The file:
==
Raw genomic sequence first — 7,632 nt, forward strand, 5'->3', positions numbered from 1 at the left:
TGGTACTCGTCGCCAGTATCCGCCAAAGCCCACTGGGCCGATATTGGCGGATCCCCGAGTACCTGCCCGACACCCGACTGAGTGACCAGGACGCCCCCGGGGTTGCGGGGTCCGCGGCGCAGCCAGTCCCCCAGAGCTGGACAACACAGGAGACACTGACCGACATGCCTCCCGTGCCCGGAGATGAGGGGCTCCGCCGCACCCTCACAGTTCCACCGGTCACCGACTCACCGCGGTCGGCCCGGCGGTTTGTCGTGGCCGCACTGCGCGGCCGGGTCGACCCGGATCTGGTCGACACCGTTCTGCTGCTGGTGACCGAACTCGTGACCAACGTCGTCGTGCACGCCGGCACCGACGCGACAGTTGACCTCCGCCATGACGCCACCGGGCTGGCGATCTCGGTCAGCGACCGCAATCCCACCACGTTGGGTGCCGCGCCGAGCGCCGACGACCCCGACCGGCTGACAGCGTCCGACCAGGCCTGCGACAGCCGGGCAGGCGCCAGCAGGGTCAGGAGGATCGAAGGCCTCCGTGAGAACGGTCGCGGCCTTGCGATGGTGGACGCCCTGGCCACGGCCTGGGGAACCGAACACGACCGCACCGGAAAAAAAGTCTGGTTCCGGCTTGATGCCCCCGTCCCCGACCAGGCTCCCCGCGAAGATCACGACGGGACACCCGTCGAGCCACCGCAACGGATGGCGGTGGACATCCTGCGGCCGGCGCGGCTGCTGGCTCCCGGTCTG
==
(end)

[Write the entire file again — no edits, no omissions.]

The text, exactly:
Raw genomic sequence first — 7,632 nt, forward strand, 5'->3', positions numbered from 1 at the left:
TGGTACTCGTCGCCAGTATCCGCCAAAGCCCACTGGGCCGATATTGGCGGATCCCCGAGTACCTGCCCGACACCCGACTGAGTGACCAGGACGCCCCCGGGGTTGCGGGGTCCGCGGCGCAGCCAGTCCCCCAGAGCTGGACAACACAGGAGACACTGACCGACATGCCTCCCGTGCCCGGAGATGAGGGGCTCCGCCGCACCCTCACAGTTCCACCGGTCACCGACTCACCGCGGTCGGCCCGGCGGTTTGTCGTGGCCGCACTGCGCGGCCGGGTCGACCCGGATCTGGTCGACACCGTTCTGCTGCTGGTGACCGAACTCGTGACCAACGTCGTCGTGCACGCCGGCACCGACGCGACAGTTGACCTCCGCCATGACGCCACCGGGCTGGCGATCTCGGTCAGCGACCGCAATCCCACCACGTTGGGTGCCGCGCCGAGCGCCGACGACCCCGACCGGCTGACAGCGTCCGACCAGGCCTGCGACAGCCGGGCAGGCGCCAGCAGGGTCAGGAGGATCGAAGGCCTCCGTGAGAACGGTCGCGGCCTTGCGATGGTGGACGCCCTGGCCACGGCCTGGGGAACCGAACACGACCGCACCGGAAAAAAAGTCTGGTTCCGGCTTGATGCCCCCGTCCCCGACCAGGCTCCCCGCGAAGATCACGACGGGACACCCGTCGAGCCACCGCAACGGATGGCGGTGGACATCCTGCGGCCGGCGCGGCTGCTGGCTCCCGGTCTG